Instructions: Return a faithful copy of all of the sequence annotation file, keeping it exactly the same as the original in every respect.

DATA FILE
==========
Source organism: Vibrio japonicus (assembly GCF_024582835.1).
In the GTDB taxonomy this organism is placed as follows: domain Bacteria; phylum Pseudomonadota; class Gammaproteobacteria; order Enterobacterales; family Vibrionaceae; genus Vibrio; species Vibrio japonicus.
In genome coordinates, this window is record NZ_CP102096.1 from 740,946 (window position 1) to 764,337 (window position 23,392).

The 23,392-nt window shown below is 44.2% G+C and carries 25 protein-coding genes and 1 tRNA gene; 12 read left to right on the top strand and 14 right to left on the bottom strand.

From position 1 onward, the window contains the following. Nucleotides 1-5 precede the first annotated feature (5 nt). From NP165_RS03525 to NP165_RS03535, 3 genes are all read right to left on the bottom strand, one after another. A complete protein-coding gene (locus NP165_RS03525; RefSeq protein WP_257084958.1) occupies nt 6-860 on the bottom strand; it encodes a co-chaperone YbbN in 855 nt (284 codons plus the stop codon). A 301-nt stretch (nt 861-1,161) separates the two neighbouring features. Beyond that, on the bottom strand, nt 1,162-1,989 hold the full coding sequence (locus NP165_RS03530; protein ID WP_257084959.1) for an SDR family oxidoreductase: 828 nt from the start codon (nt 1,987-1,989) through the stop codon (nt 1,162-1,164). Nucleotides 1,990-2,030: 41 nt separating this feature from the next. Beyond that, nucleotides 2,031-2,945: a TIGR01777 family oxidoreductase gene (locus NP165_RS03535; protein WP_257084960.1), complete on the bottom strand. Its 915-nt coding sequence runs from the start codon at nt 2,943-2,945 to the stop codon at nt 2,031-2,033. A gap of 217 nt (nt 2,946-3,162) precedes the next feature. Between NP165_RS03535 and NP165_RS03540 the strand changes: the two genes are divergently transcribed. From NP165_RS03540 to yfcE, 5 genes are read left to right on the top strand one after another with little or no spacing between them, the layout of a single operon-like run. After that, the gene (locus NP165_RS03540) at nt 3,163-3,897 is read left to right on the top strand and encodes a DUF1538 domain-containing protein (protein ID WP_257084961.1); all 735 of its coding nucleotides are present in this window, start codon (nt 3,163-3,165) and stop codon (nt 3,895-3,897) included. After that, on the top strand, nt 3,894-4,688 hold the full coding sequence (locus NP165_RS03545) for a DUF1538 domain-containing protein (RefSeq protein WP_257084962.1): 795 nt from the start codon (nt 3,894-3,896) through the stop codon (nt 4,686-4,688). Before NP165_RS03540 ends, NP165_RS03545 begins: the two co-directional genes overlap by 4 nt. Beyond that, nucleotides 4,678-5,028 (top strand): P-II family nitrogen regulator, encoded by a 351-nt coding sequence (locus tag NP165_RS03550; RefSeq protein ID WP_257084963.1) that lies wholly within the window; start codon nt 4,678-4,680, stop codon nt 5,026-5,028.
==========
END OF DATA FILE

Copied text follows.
Source organism: Vibrio japonicus (assembly GCF_024582835.1).
In the GTDB taxonomy this organism is placed as follows: domain Bacteria; phylum Pseudomonadota; class Gammaproteobacteria; order Enterobacterales; family Vibrionaceae; genus Vibrio; species Vibrio japonicus.
In genome coordinates, this window is record NZ_CP102096.1 from 740,946 (window position 1) to 764,337 (window position 23,392).

The 23,392-nt window shown below is 44.2% G+C and carries 25 protein-coding genes and 1 tRNA gene; 12 read left to right on the top strand and 14 right to left on the bottom strand.

From position 1 onward, the window contains the following. Nucleotides 1-5 precede the first annotated feature (5 nt). From NP165_RS03525 to NP165_RS03535, 3 genes are all read right to left on the bottom strand, one after another. A complete protein-coding gene (locus NP165_RS03525; RefSeq protein WP_257084958.1) occupies nt 6-860 on the bottom strand; it encodes a co-chaperone YbbN in 855 nt (284 codons plus the stop codon). A 301-nt stretch (nt 861-1,161) separates the two neighbouring features. Beyond that, on the bottom strand, nt 1,162-1,989 hold the full coding sequence (locus NP165_RS03530; protein ID WP_257084959.1) for an SDR family oxidoreductase: 828 nt from the start codon (nt 1,987-1,989) through the stop codon (nt 1,162-1,164). Nucleotides 1,990-2,030: 41 nt separating this feature from the next. Beyond that, nucleotides 2,031-2,945: a TIGR01777 family oxidoreductase gene (locus NP165_RS03535; protein WP_257084960.1), complete on the bottom strand. Its 915-nt coding sequence runs from the start codon at nt 2,943-2,945 to the stop codon at nt 2,031-2,033. A gap of 217 nt (nt 2,946-3,162) precedes the next feature. Between NP165_RS03535 and NP165_RS03540 the strand changes: the two genes are divergently transcribed. From NP165_RS03540 to yfcE, 5 genes are read left to right on the top strand one after another with little or no spacing between them, the layout of a single operon-like run. After that, the gene (locus NP165_RS03540) at nt 3,163-3,897 is read left to right on the top strand and encodes a DUF1538 domain-containing protein (protein ID WP_257084961.1); all 735 of its coding nucleotides are present in this window, start codon (nt 3,163-3,165) and stop codon (nt 3,895-3,897) included. After that, on the top strand, nt 3,894-4,688 hold the full coding sequence (locus NP165_RS03545) for a DUF1538 domain-containing protein (RefSeq protein WP_257084962.1): 795 nt from the start codon (nt 3,894-3,896) through the stop codon (nt 4,686-4,688). Before NP165_RS03540 ends, NP165_RS03545 begins: the two co-directional genes overlap by 4 nt. Beyond that, nucleotides 4,678-5,028 (top strand): P-II family nitrogen regulator, encoded by a 351-nt coding sequence (locus tag NP165_RS03550; RefSeq protein ID WP_257084963.1) that lies wholly within the window; start codon nt 4,678-4,680, stop codon nt 5,026-5,028.